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Field Lessons from our Social Entrepreneurs

By October 19, 2020 No Comments

While social entrepreneurs begin with a passionate and sound understanding of the social issue at hand, along the way their perceptive minds pick up a whole new set of insights. They learn from their communities, milestones, failures, and stakeholder interactions.

From our recently concluded July 2019 cohort, some of our social entrepreneurs share with us their unintended learnings and simple observations that will help in designing more impactful solutions in the future.

1. Akshay Dixit -Founder, Vesatogo

Vesatogo is a platform for agribusinesses and their associated farmers to help them identify and remove inefficiencies in their operations while also reducing the cost for farmers.
  • Since the agrarian sector in India is based on trust, it is very important to establish a strong communication channel between your organisation and its stakeholders.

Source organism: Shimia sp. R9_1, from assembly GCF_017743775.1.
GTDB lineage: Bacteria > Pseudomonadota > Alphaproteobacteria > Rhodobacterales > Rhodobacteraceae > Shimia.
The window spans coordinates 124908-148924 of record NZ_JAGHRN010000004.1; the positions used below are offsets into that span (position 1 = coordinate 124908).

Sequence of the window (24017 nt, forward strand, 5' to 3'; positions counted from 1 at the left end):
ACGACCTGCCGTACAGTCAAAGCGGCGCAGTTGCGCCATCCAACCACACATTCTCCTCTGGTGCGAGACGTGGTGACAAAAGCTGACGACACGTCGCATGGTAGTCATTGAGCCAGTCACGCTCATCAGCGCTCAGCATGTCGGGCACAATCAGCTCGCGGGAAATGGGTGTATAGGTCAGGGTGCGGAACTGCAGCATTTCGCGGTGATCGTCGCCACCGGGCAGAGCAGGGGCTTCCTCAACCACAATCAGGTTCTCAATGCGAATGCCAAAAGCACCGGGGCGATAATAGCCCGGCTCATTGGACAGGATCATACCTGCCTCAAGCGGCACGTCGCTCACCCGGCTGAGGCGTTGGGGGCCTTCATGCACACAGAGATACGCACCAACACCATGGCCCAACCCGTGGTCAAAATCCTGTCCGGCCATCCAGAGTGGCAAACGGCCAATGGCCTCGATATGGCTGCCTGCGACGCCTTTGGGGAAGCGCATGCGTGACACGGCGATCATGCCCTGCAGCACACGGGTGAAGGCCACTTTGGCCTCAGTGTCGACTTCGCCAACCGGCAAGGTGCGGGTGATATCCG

• The product you wish to deploy must be validated again and again. Every suggestion/feedback you receive from the users must be incorporated to make your product more robust and user-friendly.
  • The interface of your product must be very easy and should not require any additional training. It is best if you co-create it with your users.
  • Farmers are open to adopting technology, provided that it is a one-stop solution for them and they clearly see value in it.
  • Introducing technology in the agriculture sector in India can add much-needed transparency in the ecosystem.
  • It is very important to have the right partners/supporters in your journey who have the same vision and mission as you.

2. Shasanka Mishra -Founder, One Step Forward Foundation